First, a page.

As a speaker, there are three things I count on to give a talk:
- Narrative flow
- Speaker notes
My dependence on these elements decreases as I give a talk multiple times, but I use the slides to help me remember where I am in the narrative even if I don’t refer to the speaker notes often.
This fall, I designed a new talk and built it in Twine, a game engine for choose-your-own-adventure games. Each slide was actually an HTML page rendered by the game engine, and the narrative was supplied by the audience choosing from several options. This was a radical departure from my usual method, but I’d practiced it, and tuned it, and wrestled with the CSS and I felt pretty confident I could make it work, even though I wouldn’t have speaker notes or a unified narrative through-line.
Because I hadn’t solved the hosting problem yet, I needed to “play” it from my laptop, but that was no problem – I had a USB-C to HDMI adapter. The talk before mine ran long, but I only have technical problems a tiny handful of times in my talks, so I didn’t think I’d need much time to get set up.
I had reckoned without the USB-C/USB-3/HDMI problem, because it had never happened before. I always present from my ipad, and it’s usually a rock-solid toolchain. So I get up there, I’m rushed for time because of the talk before, I’m nervous because it’s the first time I’m giving this talk, and because it’s so “weird”, and…. it failed. The combination of cable/laptop/projector failed so hard that my computer rebooted and came back looking weird, and I had to accept that I might have just bricked my brand-new work laptop, in front of an audience, in a talk that had already technically started.
I had no slides.
I had no notes.
I had no narrative.
I had practiced, but I had not practiced the complete failure scenario, because it had never occurred to me that it could fail this hard.
I still managed to pull a coherent technical talk out and I only ran 10 minutes short, and honestly, it’s one of the accomplishments I’m proudest of in the last year. Literally everything went wrong and I still delivered value.
Afterwards, when I was trying to quietly dump adrenaline, I could only think about how I had failed to achieve any part of my goals. My hands were shaking, my throat was tight, and I felt a little like crying.
That wasn’t how it was supposed to go!
Later, I got to talk to people who had been in the audience, and they asked questions that they could have had if they’d gotten the real talk. That was cheering. I joked that this was the worst this talk could possibly go, because there wasn’t anything left to fail!
Then I got the speaker evaluation cards, and people were universally complimentary about my poise under tough circumstances. It hadn’t felt like poise, it felt like literal flop-sweat, like a drip from my shoulderblades to my waist. But they couldn’t feel my sweat, they could only experience my description of a brand-new talk focused on something that they had to imagine.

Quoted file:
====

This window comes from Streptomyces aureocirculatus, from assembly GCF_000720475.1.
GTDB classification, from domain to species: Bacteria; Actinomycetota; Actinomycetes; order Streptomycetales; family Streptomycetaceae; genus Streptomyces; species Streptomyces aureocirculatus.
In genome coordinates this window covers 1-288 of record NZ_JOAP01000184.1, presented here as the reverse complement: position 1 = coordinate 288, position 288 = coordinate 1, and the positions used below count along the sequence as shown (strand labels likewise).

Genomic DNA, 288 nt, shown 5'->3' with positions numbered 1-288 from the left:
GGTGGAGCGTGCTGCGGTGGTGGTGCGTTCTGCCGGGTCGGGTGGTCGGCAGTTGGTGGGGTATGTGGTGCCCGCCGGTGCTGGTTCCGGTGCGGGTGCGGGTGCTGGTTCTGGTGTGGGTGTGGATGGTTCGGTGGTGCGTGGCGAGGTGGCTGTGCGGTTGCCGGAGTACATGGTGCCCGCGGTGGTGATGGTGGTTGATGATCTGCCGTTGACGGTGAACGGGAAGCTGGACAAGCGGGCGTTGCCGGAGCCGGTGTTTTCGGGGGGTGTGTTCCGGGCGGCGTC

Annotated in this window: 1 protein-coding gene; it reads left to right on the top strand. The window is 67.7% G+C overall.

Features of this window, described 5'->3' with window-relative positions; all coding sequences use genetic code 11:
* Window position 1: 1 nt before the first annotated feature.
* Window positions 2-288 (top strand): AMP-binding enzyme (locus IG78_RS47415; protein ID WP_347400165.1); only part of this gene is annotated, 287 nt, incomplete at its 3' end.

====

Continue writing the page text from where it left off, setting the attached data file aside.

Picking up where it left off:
One of LaunchDarkly’s goals for the year is to nurture and encourage customers to feel comfortable telling their stories, whether on stage or in a blog post. To that end, we are offering some people speaker training. Remembering my fall experiences, I solicited nice people on Twitter to come to a beta of my talk. That would give me a chance to try out the tool, the content, the process, before we offered it as a finished product.
I learned so much! Almost all of it was a little painful.
- I need to log in early because I’m a panelist, not a host, so we need to coordinate that so I can show my slides to the webinar.
- I did test my A/V setup!
- I didn’t realize how unnerving it would be for me to talk to dead air. For all of my teaching/preaching/tech talks, I’ve had an audience. I can make eye contact with them, hear them start to fidget if they are checking out, notice their grins and twinkles and coughs to stay connected to them. But obviously, none of that happens when I’m talking into a headset with the audience on mute.
- I need to do some work on the content. Not too bad, but I always have to give a talk at least once to live humans to get the suck out.
- The lack of response makes me so nervous I talk even faster than usual. SLOW DOWN, ME.
- I have to figure out a better way to wrap up/end the webinar. I didn’t think about how to tie it up neatly, because talks work differently.
So this is all great. When I do the webinar “for reals”, those are all mistakes that I’m not going to need to make because I know where they are.
- It is hard to predict how you’re going to fail, but it is possible to build in a reasonable degree of redundancy.
- Tests in isolation are not going to catch systemic problems.
- It is better to degrade what you provide rather than failing entirely.
- Test with a subset of users so you can predict how your solution will scale.
- Don’t get so distracted by your failures that you fail to notice surprising data or silver linings.*
* One of the most beautiful night skies I’ve ever seen was on a winter night in the middle of a widespread blackout. I was stomping across the yard to get firewood, and I happened to look up and see the stars without light pollution. A lot of things had gone wrong, but if they hadn’t, I would not have had that moment of starlight bright enough to reflect off the snow, and the milky way like a second snowy stripe in the sky.